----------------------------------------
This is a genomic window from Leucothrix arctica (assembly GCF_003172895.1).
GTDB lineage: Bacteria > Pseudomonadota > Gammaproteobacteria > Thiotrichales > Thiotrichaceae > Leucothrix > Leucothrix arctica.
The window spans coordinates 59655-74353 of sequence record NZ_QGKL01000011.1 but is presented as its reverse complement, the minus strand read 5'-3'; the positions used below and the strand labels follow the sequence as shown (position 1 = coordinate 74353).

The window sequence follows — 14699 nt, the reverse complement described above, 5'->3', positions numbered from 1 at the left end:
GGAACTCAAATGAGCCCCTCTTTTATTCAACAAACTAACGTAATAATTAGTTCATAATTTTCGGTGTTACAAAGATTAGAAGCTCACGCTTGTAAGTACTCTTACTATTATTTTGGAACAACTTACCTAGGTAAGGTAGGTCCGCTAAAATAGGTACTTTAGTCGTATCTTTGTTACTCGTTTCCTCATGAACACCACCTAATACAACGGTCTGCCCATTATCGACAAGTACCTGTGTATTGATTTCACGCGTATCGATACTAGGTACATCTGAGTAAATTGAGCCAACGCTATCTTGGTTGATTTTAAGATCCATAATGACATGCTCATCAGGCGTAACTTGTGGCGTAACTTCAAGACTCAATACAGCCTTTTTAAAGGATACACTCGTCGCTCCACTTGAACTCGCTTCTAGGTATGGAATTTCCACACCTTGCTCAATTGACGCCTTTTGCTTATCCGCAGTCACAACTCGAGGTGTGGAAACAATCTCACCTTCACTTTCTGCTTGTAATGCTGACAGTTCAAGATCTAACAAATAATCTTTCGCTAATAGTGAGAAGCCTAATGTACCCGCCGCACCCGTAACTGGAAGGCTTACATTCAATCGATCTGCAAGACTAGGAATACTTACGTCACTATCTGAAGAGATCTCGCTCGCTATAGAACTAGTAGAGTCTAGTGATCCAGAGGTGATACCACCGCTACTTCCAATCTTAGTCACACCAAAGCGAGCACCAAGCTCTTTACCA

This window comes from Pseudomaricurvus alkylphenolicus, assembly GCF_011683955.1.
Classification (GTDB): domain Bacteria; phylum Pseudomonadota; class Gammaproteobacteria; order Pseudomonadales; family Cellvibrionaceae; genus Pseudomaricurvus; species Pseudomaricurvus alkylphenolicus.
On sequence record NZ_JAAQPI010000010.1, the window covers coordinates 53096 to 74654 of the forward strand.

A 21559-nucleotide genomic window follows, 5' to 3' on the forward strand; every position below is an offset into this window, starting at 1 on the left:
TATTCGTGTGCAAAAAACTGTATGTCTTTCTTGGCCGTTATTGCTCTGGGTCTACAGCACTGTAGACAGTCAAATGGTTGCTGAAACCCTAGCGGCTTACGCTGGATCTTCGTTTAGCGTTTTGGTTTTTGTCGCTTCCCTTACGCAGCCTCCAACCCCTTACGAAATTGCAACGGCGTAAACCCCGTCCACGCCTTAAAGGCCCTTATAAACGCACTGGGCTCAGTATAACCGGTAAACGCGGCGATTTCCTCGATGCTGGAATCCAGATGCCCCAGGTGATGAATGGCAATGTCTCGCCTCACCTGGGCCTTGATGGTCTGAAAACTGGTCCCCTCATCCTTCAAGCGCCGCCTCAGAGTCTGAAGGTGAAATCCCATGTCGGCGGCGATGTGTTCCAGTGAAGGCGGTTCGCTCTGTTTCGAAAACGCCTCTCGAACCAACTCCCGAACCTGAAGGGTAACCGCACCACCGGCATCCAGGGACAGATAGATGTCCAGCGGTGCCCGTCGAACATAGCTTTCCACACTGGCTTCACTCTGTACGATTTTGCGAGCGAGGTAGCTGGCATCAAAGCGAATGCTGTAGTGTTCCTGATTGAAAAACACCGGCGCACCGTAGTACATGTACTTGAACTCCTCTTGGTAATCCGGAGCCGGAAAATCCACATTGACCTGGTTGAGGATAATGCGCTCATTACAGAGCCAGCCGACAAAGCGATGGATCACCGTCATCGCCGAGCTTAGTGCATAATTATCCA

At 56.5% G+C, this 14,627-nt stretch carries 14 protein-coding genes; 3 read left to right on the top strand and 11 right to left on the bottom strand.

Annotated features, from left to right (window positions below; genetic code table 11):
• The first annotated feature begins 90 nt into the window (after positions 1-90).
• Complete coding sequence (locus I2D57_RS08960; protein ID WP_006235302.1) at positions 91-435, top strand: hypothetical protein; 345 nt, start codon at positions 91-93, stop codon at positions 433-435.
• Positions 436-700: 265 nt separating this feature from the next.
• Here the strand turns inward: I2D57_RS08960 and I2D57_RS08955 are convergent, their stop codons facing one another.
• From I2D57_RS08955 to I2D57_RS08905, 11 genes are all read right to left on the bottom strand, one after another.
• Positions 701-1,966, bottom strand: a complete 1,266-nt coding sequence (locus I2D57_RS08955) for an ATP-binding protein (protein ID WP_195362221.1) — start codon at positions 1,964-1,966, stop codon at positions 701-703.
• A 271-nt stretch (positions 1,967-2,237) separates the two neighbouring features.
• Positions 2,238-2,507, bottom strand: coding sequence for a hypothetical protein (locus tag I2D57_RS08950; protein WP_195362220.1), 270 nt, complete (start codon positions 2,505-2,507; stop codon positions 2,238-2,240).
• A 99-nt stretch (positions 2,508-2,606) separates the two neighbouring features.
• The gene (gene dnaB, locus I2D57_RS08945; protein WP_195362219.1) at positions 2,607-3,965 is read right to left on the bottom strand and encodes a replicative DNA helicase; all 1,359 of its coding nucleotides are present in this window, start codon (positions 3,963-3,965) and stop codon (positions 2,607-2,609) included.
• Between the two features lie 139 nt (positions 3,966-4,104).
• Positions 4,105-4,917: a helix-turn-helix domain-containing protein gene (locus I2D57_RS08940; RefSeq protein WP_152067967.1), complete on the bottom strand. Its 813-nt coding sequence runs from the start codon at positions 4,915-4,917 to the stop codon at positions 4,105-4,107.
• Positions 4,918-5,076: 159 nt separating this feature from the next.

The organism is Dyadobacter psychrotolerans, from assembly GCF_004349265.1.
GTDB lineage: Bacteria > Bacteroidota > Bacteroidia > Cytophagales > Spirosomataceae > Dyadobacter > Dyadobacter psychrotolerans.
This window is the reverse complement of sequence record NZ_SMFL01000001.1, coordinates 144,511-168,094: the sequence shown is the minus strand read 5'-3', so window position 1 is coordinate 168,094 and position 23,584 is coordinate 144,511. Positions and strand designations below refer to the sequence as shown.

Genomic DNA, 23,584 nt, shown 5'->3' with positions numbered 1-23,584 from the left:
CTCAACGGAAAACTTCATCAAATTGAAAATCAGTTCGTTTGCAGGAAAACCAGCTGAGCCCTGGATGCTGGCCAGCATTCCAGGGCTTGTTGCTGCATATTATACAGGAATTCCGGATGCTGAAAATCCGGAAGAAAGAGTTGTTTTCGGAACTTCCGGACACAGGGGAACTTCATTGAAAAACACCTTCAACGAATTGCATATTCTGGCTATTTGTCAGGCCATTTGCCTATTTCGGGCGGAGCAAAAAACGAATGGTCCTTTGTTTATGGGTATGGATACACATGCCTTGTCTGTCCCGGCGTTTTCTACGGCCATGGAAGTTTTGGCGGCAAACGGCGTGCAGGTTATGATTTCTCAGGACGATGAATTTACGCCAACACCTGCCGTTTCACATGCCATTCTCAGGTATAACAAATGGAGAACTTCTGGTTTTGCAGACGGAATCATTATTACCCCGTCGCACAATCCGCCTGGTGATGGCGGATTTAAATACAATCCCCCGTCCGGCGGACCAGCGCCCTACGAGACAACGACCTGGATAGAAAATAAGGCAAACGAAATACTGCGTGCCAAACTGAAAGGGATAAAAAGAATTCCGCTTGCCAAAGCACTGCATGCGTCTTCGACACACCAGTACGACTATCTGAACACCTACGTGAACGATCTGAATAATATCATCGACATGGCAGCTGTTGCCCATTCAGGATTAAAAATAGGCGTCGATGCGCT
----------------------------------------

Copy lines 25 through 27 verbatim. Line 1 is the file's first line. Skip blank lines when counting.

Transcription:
• Positions 4,918-5,076: 159 nt separating this feature from the next.

The organism is Dyadobacter psychrotolerans, from assembly GCF_004349265.1.
GTDB lineage: Bacteria > Bacteroidota > Bacteroidia > Cytophagales > Spirosomataceae > Dyadobacter > Dyadobacter psychrotolerans.